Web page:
Farofa with Boiled Egg

FarofaI get a lot of people who are looking for farofa recipes and I get a good number of questions about farofa, so I thought it was time to post a new farofa recipe. For those of you who don’t remember what farofa is or want to see my first post about it take a look HERE.

I absolutely love farofa and eat it with almost anything. My favorite is to eat it with rice, beans and meat. Traditionally it is served at barbecues with sausage, but you often find it as an accompaniment for any variety of dishes!

Farofa is super easy to make and can be made with any ingredients. Generally I stick to a simple recipe, but on the weekends or more special occasions I elaborate:). Here is one of my elaborated farofa recipes!


3/4 cup farinha de mandioca
2 – 4 tbsp butter
3 – 4 cloves of garlic, crushed
2 slices of bacon, finely chopped
1 boiled egg, chopped finely
1 handful of parsley

Melt the butter in a frying pan over medium heat. Add the crushed garlic and sauté for 1 minute. Add the bacon and fry for 3 – 4 minutes. Add the parsley together with the farinha de mandioca. Keep over the heat for approximately 1 minute. Lastly, add the boiled egg. Remove from the heat and place into a serving bowl. This can be served warm, cold, or room temperature.



Blackberry Caipirinha

DSC_0070-001You can never have too many caipirinha recipes! Caipirinha is so simple and can be made with almost any fruit. A while back I had my first pineapple caipirinha and it was delicious. Another favourite of mine is passion fruit caipirinha.

But, a close second to the traditional lemon/lime caipirinha is a blackberry caipirinha. A restaurant close to my farm serves a delicious blackberry caipirinha and because I have a lot of blackberries at home I decided that it was time to make my own.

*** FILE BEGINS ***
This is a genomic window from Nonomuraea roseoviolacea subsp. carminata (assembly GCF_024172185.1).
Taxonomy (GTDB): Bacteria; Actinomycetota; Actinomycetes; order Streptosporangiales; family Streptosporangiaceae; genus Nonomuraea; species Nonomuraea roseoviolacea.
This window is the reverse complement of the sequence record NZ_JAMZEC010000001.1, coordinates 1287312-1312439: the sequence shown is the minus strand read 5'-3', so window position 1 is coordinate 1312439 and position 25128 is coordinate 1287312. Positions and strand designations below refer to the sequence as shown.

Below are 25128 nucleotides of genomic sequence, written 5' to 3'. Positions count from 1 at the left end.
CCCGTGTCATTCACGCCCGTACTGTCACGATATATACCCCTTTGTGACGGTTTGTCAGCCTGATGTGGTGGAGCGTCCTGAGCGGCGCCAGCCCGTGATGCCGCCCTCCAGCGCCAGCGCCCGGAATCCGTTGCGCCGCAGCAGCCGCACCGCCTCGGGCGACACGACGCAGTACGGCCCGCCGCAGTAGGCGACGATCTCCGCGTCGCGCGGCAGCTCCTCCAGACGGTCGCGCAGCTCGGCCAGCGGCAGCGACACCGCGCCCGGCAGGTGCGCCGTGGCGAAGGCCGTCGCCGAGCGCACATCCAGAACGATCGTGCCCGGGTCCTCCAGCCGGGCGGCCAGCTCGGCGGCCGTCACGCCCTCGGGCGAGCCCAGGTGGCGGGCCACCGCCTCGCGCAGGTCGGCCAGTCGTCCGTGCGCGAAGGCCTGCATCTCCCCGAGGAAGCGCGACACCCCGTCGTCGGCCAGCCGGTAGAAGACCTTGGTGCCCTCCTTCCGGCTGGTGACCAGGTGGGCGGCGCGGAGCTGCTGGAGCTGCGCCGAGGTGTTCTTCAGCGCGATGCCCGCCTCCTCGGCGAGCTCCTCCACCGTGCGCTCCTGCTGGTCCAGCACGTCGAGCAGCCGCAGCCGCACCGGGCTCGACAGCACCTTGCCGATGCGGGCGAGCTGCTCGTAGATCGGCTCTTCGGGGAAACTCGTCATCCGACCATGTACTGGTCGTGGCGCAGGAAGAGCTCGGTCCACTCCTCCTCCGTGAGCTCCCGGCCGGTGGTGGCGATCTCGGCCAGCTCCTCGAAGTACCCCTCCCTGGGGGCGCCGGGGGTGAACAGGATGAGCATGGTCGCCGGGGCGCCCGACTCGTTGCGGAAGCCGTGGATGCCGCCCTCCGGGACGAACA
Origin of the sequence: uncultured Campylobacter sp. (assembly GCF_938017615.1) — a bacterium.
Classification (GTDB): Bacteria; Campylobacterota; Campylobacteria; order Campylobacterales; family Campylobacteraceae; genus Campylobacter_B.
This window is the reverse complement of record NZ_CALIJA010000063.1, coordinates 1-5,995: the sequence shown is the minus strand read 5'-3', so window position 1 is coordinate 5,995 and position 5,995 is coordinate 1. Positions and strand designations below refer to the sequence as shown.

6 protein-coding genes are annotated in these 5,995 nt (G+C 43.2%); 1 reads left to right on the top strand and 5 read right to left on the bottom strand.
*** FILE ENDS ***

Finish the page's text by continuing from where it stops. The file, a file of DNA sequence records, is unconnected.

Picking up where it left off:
50 ml cachaça or vodka
2/3 cups frozen or fresh blackberries
2 tsp white sugar

Place the blackberries in a glass and muddle (mash the blackberries with a muddler or wooden spoon to extract all of the juice). Add the cachaça, sugar, and ice cubes. Together with the ice cubes you can add some more whole frozen blackberries.

Profiteroles with a Brazilian twist

profiterole1It has been quite sometime since I made these profiteroles, but they are so good, that I decided to dig this post from my drafts and share it with you. I am sure you will all enjoy it!

I went through a phase of wanting to learn how to make choux pastry, it is one of those challenging pastries to make, but so satisfying and tasty when you get it right. Choux pastry is really a simple recipe and is quick to make. But the challenge is getting the right consistency. The biggest challenge is that the mixture cannot be too runny or too thick, and all of this depends on the addition of eggs. Eggs range in many different sizes and therefore no recipe can give you the exact number of eggs you will need to use. So, it all results in careful analysis of your mixture and only experience can really teach you when you have the perfect mixture.